Software // Enterprise Applications
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11/21/2013
09:46 AM
Doug Henschen
Doug Henschen
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Salesforce.com's Salesforce1 Platform: A Closer Look

Salesforce.com's biggest announcement of Dreamforce '13 is Salesforce1, but is it a branding exercise or a game changer?

Salesforce1 is the big story of Dreamforce 2013, but just how real is it and what will it do for Salesforce.com customers?

Unlike Dreamforce announcements of years past, Salesforce1 is shipping upon announcement, available in the form of dowloadable mobile apps. But there's more work to be done if it's going to live up to its billing as a "next-generation platform" that will connect partners, employees, customers, and customers' customers through any device with "state-of-the-art, consumer-grade functionality."

It's tough to boil the facts out of a few whirlwind, buzzword-packed keynote presentations. But Q&A sessions with Salesforce executives and interviews with customers and partners helped us fill in some of the fuzzier aspects of the platform. So here's a closer look at what it brings and what it promises.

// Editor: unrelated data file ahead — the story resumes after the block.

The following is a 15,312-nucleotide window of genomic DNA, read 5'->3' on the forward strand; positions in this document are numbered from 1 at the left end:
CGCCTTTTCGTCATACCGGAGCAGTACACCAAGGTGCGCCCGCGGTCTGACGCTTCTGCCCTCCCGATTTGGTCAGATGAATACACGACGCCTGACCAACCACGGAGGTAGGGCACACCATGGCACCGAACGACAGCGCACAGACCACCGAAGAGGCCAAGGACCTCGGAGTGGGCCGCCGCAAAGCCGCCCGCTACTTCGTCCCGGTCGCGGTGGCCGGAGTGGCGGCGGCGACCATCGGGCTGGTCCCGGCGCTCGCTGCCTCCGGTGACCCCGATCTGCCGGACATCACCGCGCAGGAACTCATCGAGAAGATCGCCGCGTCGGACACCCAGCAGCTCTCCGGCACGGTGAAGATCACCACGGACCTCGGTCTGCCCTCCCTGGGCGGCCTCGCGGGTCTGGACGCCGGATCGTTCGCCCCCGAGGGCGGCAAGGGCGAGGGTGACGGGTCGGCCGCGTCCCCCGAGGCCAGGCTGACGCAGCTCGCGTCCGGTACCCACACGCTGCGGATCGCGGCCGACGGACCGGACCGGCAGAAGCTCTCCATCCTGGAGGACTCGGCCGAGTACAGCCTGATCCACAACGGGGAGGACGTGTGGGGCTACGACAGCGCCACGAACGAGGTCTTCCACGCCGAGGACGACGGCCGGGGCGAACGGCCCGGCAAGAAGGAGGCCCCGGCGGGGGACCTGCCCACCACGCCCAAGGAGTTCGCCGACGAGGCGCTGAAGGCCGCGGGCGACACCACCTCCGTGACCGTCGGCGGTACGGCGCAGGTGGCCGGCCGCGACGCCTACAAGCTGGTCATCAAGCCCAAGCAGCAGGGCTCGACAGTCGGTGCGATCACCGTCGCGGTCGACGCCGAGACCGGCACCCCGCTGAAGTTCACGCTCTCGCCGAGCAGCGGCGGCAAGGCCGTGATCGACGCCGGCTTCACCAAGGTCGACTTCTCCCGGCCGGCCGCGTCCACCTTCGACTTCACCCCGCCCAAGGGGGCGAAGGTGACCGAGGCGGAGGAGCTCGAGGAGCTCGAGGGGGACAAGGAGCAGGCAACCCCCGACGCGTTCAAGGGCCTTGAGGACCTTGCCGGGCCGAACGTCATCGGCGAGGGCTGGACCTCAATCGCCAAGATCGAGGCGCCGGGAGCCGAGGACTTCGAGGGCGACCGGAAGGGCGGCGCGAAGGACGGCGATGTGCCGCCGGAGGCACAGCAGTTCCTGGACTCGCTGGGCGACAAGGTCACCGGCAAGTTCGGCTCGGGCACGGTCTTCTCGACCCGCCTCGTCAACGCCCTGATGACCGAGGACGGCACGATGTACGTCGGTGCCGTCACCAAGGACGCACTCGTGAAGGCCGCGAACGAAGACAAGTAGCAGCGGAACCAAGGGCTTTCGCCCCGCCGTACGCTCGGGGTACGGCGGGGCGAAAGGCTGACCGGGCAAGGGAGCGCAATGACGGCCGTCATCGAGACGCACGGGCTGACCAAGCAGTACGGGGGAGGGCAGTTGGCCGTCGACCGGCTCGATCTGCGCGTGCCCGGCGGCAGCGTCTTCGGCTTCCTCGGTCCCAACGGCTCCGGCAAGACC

As we've reported, Salesforce1 is a unifying, mobile-friendly, API-rich wrapper around everything Salesforce.com offers. The company is mobilizing everything, pointing to a Gartner forecast that 90% of enterprise applications will be mobile-accessible as well as desktop-accessible by 2017. Today that figure stands at closer to 20%, so Salesforce1 is, first and foremost, an effort to deliver better out-of-the-box smartphone and tablet apps while also making it easier to develop custom mobile apps.

[ Want more on the importance of application programming interfaces? Read APIs: Why You Need A Strategy Now. ]

Benioff confessed that the company's first attempt at "next-gen" mobility, Salesforce Touch, was a "spectacular failure." But what Salesforce learned from that effort, he said, was that it needed many more application programming interfaces (APIs) to expose the company's many services and capabilities. Salesforce co-founder Parker Harris said the company was determined to provide those APIs without forcing customers to recreate or change things like custom objects, custom fields, or VisualForce custom interfaces created years ago but still in use.

Salesforce services, customizations, reports, dashboards and other parts of the ecosystem that weren't accessible before on mobile devices are now "just there" in a new Salesforce1 Mobile App, according to Benioff. This broadly-capable new app replaces the Chatter Mobile app (and Benioff says the company has been secretly beta testing Salesforce1 under the "Chatter" badge for weeks). Salesforce also introduced at Dreamforce new Sales Cloud, Service Cloud, and Marketing Cloud mobile apps said to be built on Salesforce1's new APIs and mobile capabilities.